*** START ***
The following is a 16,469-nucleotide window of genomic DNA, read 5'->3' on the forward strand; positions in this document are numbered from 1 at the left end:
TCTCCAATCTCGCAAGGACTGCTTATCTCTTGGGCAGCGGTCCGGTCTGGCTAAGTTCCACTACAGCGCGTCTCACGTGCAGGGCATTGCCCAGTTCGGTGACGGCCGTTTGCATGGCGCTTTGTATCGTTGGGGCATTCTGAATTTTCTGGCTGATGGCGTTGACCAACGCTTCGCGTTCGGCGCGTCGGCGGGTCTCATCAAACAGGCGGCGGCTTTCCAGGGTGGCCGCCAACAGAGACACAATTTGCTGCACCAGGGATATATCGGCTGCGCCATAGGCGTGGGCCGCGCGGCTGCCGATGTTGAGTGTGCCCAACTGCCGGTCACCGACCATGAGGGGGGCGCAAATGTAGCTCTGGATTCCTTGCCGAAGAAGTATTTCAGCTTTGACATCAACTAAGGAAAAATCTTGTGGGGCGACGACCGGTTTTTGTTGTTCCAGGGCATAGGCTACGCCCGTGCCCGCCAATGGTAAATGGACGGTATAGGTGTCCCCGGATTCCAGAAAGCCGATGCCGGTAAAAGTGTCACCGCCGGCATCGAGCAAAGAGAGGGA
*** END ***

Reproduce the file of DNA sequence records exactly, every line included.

The following is a 16,469-nucleotide window of genomic DNA, read 5'->3' on the forward strand; positions in this document are numbered from 1 at the left end:
TCTCCAATCTCGCAAGGACTGCTTATCTCTTGGGCAGCGGTCCGGTCTGGCTAAGTTCCACTACAGCGCGTCTCACGTGCAGGGCATTGCCCAGTTCGGTGACGGCCGTTTGCATGGCGCTTTGTATCGTTGGGGCATTCTGAATTTTCTGGCTGATGGCGTTGACCAACGCTTCGCGTTCGGCGCGTCGGCGGGTCTCATCAAACAGGCGGCGGCTTTCCAGGGTGGCCGCCAACAGAGACACAATTTGCTGCACCAGGGATATATCGGCTGCGCCATAGGCGTGGGCCGCGCGGCTGCCGATGTTGAGTGTGCCCAACTGCCGGTCACCGACCATGAGGGGGGCGCAAATGTAGCTCTGGATTCCTTGCCGAAGAAGTATTTCAGCTTTGACATCAACTAAGGAAAAATCTTGTGGGGCGACGACCGGTTTTTGTTGTTCCAGGGCATAGGCTACGCCCGTGCCCGCCAATGGTAAATGGACGGTATAGGTGTCCCCGGATTCCAGAAAGCCGATGCCGGTAAAAGTGTCACCGCCGGCATCGAGCAAAGAGAGGGA